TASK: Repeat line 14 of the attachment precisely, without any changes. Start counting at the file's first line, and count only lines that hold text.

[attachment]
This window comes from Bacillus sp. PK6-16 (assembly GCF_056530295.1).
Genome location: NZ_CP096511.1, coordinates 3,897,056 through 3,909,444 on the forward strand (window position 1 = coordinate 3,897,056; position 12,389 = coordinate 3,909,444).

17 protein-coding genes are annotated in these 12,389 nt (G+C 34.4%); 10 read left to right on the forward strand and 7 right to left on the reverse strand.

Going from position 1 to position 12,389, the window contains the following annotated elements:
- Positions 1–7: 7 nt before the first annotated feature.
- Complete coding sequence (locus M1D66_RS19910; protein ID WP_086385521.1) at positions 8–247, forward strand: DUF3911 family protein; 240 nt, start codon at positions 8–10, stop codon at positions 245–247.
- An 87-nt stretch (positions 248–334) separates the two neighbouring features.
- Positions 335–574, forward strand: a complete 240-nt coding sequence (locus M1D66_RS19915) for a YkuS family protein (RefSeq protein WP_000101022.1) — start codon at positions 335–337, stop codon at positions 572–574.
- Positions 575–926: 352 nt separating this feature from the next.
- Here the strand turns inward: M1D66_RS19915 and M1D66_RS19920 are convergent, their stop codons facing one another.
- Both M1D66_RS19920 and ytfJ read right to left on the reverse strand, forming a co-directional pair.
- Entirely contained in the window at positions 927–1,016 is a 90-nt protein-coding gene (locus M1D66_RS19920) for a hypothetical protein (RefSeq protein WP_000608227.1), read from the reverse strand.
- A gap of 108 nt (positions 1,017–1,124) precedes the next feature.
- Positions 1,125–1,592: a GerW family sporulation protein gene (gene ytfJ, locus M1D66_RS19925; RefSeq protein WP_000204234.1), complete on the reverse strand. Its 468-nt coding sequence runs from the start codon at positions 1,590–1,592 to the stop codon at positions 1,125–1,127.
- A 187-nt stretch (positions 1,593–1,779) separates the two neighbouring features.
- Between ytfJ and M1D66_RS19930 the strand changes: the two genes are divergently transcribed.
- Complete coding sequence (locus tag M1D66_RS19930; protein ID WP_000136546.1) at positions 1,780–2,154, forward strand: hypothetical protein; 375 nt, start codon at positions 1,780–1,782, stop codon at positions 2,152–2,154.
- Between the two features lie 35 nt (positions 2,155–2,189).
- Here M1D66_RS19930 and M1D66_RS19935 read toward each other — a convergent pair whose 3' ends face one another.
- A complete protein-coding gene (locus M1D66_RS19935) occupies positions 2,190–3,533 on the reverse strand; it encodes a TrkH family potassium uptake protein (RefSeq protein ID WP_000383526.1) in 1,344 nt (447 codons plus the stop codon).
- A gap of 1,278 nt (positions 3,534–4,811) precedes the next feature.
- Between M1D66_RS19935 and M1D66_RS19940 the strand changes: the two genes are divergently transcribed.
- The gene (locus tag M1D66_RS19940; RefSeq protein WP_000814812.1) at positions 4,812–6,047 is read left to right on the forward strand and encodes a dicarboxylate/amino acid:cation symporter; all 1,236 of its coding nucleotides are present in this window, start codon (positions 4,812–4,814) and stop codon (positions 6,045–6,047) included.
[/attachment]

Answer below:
- Positions 1,125–1,592: a GerW family sporulation protein gene (gene ytfJ, locus M1D66_RS19925; RefSeq protein WP_000204234.1), complete on the reverse strand. Its 468-nt coding sequence runs from the start codon at positions 1,590–1,592 to the stop codon at positions 1,125–1,127.